No. of Recommendations: 3
Damn, I hit return too soon!!!!

<<And another important question - Does government redistribution really help the poor? One good way to determine this is to look to societies where government redistribution was done for a period of time and see if those people ended up poorer or richer.>>

OK, I'll bite.

In the 19th century we had a society with severe class distinctions, a superwealthy aristocracy, the Gilded Age, and an extremely large underclass who had little economic freedom or ability to change their station in life.

In the 20th century, we had a society with a broad middle class, greater wealth for nearly everyone - including the rich - and a greater ability for people to rise based on merit thanks to things like universal education, equal rights, a stronger judiciary, and more, all paid for by taxes applied more broadly, and progressively against income.

I guess it appears to me that the system in use in the 20th century, progressive taxation, worked far better for far more people than did the regressive system used in the 19th century.

Of course I have only actual history to rely on, while you likely have some political opinion which contradicts it.

Progressive taxation is not, certainly not directly, government redistribution. If the proceeds of that progressive taxation are used to [re]distribute money to those who do not, or hardly, pay the tax, then it is. Refundable tax credits are, and $600 checks every so often are (especially when those who earn over $75,000 get no checks) almost pure redistribution. Taxation is meant to fund government expenses, not to transfer money from one person to another.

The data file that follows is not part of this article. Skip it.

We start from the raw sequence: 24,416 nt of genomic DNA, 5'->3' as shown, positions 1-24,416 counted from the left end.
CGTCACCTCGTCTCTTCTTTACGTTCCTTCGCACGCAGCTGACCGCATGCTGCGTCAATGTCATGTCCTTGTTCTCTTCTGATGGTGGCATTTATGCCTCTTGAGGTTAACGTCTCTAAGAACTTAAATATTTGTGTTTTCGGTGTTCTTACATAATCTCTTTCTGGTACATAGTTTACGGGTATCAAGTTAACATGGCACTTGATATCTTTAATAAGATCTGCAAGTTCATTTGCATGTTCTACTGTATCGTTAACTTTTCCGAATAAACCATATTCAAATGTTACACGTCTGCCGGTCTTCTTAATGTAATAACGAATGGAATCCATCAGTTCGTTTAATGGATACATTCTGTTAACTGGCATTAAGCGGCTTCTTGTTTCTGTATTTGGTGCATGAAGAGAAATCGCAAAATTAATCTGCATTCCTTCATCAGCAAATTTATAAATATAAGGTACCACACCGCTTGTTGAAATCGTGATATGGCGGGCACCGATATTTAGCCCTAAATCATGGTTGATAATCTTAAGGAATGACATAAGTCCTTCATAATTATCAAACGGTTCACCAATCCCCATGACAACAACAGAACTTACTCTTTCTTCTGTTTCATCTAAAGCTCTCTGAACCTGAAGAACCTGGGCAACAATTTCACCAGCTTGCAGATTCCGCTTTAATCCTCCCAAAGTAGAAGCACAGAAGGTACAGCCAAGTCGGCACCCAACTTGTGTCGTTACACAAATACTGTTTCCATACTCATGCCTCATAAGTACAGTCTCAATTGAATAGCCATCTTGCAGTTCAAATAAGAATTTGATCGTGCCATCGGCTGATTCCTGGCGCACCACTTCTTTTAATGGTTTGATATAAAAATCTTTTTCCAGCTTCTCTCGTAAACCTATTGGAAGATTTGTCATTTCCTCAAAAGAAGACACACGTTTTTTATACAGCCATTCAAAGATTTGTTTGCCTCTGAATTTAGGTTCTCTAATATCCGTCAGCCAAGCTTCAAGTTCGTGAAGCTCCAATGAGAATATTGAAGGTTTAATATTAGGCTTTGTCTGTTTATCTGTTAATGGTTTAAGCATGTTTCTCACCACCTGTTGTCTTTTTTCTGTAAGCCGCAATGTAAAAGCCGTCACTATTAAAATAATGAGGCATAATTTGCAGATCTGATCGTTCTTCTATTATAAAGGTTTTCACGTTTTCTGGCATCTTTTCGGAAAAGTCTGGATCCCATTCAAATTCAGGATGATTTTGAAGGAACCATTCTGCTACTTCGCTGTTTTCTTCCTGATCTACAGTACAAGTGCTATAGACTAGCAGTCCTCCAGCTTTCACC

I think the system we used in the 20'th century worked quite well and could work for us for a long time yet. What worries me is that we keep getting closer and closer to pure redistribution and that many politicians unabashedly support more pure redistribution. Even more worrisome is redistribution on a massive scale to those who are failing, freedom includes freedom to fail, including banks and insurance companies, and auto companies, and "fatcats", and all of Wall Street if they screw up. Once you take away the freedom to fail, it's a slippery slope to taking away other freedoms. All the bailouts are disgusting in the extreme!
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